What is a White Hat?
January 4, 2021
A White Hat hacker
First of all, it is important to remember what a hacker is: it is an individual, expert in computer science, who looks for possible flaws in the systems he meets. To make it clear, you could imagine a mechanical enthusiast who would dismantle and reassemble all the devices he encounters. What will then distinguish the different types of hackers ? It is their intentions.
Here, we are interested in the hacker called “White Hat”. He is generally intended to raise awareness, alert organisations and protect users. Most of the time they operate fo free and for the common good. You can imagine them as valiant knights, surfing the web to defend the widow and the orphan against attacks from evil individuals…
To sum up more seriously, White Hat hackers are computer pirates who are described as “ethical”. However, although they claim to be benevolent, their intrusions into systems are not always to the taste of big institutions, corporations and law enforcement. This is why they are unfortunately still frowned upon and sometimes even prosecuted.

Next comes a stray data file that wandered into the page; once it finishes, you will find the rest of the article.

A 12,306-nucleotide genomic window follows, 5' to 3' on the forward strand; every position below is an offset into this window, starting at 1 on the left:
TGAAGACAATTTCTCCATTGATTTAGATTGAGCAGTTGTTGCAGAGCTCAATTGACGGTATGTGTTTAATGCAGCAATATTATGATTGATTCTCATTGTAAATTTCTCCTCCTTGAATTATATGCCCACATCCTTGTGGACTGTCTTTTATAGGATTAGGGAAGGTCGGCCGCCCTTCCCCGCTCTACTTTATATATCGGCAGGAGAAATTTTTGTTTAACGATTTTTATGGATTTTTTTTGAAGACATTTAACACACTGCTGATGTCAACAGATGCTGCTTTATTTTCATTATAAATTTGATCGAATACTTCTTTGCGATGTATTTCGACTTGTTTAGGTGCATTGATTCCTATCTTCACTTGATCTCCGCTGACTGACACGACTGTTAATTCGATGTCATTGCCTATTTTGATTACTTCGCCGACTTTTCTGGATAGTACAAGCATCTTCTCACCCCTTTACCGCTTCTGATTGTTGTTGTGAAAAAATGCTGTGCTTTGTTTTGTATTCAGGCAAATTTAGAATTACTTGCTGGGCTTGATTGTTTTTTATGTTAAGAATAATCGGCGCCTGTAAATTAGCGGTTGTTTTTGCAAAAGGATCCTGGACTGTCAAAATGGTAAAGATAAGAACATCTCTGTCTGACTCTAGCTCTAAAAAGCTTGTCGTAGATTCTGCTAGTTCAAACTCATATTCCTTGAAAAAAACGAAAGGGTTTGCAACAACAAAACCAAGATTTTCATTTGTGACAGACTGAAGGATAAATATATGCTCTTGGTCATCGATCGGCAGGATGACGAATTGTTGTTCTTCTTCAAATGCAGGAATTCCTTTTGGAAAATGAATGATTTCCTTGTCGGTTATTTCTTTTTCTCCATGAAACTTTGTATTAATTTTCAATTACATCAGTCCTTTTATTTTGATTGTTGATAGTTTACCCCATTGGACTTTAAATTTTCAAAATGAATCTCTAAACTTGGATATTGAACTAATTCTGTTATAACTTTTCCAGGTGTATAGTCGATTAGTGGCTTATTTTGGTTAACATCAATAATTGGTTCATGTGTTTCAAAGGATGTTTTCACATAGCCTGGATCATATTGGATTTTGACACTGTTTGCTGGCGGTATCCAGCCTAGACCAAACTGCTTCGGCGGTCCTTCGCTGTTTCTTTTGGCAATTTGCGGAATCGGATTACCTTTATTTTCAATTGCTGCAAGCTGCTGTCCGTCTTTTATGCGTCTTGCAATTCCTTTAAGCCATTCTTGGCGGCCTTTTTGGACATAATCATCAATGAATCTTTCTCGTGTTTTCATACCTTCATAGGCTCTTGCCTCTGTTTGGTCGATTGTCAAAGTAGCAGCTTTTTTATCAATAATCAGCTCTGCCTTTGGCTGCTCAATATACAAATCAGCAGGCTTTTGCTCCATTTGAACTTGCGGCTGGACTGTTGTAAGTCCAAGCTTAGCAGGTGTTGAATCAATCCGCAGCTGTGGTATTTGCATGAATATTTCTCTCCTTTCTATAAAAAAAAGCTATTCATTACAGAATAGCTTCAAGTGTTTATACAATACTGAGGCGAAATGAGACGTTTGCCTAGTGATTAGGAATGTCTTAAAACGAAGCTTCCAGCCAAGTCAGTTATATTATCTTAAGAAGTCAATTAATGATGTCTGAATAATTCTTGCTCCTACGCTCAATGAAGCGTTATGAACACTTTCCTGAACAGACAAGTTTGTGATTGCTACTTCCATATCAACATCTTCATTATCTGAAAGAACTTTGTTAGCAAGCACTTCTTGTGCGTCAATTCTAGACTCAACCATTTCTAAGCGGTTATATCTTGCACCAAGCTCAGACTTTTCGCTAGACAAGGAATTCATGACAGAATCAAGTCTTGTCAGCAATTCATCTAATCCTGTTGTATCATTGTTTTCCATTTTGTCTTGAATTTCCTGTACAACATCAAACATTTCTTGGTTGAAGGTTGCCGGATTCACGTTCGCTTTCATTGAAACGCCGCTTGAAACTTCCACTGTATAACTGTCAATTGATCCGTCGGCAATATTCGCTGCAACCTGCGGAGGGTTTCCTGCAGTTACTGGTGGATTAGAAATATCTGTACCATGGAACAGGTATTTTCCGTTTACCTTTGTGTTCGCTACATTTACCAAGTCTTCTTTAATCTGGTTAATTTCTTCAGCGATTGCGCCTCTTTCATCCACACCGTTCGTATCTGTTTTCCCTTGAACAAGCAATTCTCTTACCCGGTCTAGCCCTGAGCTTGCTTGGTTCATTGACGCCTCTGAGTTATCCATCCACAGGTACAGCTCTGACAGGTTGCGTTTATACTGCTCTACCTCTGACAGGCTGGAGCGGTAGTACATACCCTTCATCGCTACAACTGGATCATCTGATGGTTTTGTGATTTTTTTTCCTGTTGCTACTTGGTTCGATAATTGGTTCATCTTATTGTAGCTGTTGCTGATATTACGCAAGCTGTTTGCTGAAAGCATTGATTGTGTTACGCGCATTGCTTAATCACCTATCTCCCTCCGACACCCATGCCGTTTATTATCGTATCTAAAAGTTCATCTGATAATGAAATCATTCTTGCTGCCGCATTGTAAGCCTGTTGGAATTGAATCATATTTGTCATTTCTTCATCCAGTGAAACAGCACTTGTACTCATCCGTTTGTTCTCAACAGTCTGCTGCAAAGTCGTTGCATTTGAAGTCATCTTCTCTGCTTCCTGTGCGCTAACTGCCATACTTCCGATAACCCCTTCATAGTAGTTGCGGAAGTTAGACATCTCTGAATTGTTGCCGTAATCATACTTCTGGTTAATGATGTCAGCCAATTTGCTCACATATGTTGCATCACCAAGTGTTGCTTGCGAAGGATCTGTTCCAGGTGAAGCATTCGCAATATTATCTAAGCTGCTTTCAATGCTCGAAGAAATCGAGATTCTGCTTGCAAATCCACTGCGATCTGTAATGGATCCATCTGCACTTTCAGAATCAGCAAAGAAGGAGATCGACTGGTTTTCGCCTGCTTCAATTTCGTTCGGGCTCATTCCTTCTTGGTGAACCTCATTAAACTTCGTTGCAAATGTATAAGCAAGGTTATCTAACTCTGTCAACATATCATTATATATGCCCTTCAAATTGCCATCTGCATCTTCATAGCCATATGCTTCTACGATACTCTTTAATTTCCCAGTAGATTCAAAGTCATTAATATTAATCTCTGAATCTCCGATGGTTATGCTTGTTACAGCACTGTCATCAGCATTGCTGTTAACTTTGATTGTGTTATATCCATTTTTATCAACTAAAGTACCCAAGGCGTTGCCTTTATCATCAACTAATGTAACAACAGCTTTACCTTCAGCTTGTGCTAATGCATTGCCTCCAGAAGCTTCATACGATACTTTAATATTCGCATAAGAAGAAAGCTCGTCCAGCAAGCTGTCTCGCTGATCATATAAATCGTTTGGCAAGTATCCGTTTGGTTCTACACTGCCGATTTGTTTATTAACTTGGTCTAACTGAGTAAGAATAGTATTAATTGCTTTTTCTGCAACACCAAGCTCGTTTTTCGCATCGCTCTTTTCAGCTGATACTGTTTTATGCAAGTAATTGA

A White Hat referee
Now that you know the origin of White Hat, let’s take a look at what the term refers to when we talk about search engine optimisation. As you have understood, the hacker is a trickster. But when it comes to a White Hat, it is always with ethics. And in SEO, it means playing by the rules.
What rules? Those established by your search engine. And because Google has been monopolising 90% of the world’s traffic for years, unless your website is destined to a Russian or Chinese target, in which case you’ll need to look into the functioning of Yandex or Baidu, you can establish your SEO strategy in accordance with the famous “Google Guidelines”.
All the rules, prohibitions and other recommendations are regularly updated by the American giant. This is when your SEO expert comes in. A good White Hat SEO expert knows perfectly how search engines work, is always on the lookout for new features and acts strictly within the framework imposed by Google (and its peers).